When the economic recession occurred in 2008, the United States and Europe – the centers of the credit crunch – took the harshest blows. One of the regions that escaped the global downturn relatively unscathed was Southeast Asia, and not because their economies were fundamentally more balanced or stronger.
More than ten years before, in late 1997, Southeast Asia was the epicenter of a massive currency meltdown that began in Thailand and spread like a contagion across Indonesia, Malaysia, and South Korea – economies at that time heralded as the so-called Asian Tigers. The smaller economies in the region, such as the Philippines, Hong Kong, and Laos, were not immune to the currency crisis either.
Similar to the 2008 sub-prime mortgage crisis, the 1997 Asian financial crisis was caused by tenuous economic growth fueled by “hot money,” which allowed many governments to borrow heavily and sustain a worrying large foreign debt to GDP ratio.
The downturn was deep and swift; yet resulted in strong resolve to keep currency reserves high, debt-to-GDP ratios manageable, and credit markets stable.
Lesson learned, growth assured
So, Southeast Asia has seen an increase in spending power with the steady growth of GDP, rapid urbanization, and an expanding workforce.
Developing economies in the region also provide several unexploited industries with scant competition, particularly in the tech industry, which is behind that of the West and offer lower costs.
Long a trading and financial hub of Asia, Singapore continues to show the way, evolving into an Asian Silicon Valley, as the government works towards a knowledge-based, high-tech, added-value economy not dependent on natural resources and large land reserves.
In July, Mu Sigma, the India-based decision science and analytics firm funded largely by Sequoia Capital, acquired the social media monitoring tool Webfluenz of Singapore. And Toivo Annus, a co-founder of Skype, has been looking around as well.
But Singapore isn’t just a marketplace for entrepreneurs to shop; it’s in the market too. SingTel’s advertising company, Amobee, revealed plans to acquire American digital advertisers Adconion for US$235 million and Contera for US$150 million.
Singapore’s government knows its strengths and play them fully to their advantage. It prioritizes enterprise development, offers cash grants and tax incentives, and finances schemes to prospective startups.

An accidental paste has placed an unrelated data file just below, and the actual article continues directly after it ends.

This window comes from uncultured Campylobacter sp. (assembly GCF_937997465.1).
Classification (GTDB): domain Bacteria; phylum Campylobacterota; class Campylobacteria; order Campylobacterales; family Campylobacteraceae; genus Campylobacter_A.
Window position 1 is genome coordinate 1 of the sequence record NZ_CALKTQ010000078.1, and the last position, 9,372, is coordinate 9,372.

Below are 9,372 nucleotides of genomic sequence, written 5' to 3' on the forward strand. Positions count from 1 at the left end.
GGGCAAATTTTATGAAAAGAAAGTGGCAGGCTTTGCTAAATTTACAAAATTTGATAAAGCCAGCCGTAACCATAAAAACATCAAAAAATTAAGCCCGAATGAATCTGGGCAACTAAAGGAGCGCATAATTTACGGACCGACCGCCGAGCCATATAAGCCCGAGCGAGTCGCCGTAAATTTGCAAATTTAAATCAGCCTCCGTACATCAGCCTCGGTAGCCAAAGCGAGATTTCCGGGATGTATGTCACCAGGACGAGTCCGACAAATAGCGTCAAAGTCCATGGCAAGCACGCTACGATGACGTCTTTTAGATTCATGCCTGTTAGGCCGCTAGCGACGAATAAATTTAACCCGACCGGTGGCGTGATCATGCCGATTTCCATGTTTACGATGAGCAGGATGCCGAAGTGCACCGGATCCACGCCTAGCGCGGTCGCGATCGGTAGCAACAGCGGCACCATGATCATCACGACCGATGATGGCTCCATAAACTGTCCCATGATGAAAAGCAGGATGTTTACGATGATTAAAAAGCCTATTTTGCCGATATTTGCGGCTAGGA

Other Asian countries aren’t as they struggle against corruption, red tape, and political uncertainty.
For Taiwan, the main concerns are remain intellectual property protection and outdated laws, which have not kept up with the rapid evolution of the Internet economy.
Although the startup scene’s potential has been criticized for being small, investors don’t seem to think so. Silicon Valley-based Sequoia Capital has invested US$6 million in Taiwanese artificial intelligence development company Appier.
Other Taiwanese startups have also attracted foreign investors, such as Volker Heisterman, the co-founder of Yushan Ventures, and Dave McClure of California-based 500Startups, a major investor in PicCollage.
The Philippines, recognized as the social media capital of the world, has caught the attention of venture capitalists because of the Filipinos’ responsiveness to, even fluency in English, an official language of instruction.
With a backdrop described as “budding,” local incubators receive the backing of industry giants. In June, ten promising startups received “early-stage funding” from IdeaSpace, a non-profit incubator-accelerator represented by business mogul Manuel V. Pangilinan.
On its third consecutive year, IdeaSpace still supports successful startups from previous competitions, one of their most successful being PortfolioMNL, a resource for the people in the creative industries. Other standout incubators include Kickstart and Hatchd.
While the scene is growing increasingly competitive, there has yet to be a group of startups that emerge strong and promising brands born and bred in in Southeast Asia. Like all ventures, there are risks.
It boils down to vision – on the part of government to provide the right laws and incentives, on the part of VCs to spot the next big app, and on the part of entrepreneurs to build on their unique idea.
- by Bea Osmeña for Global Media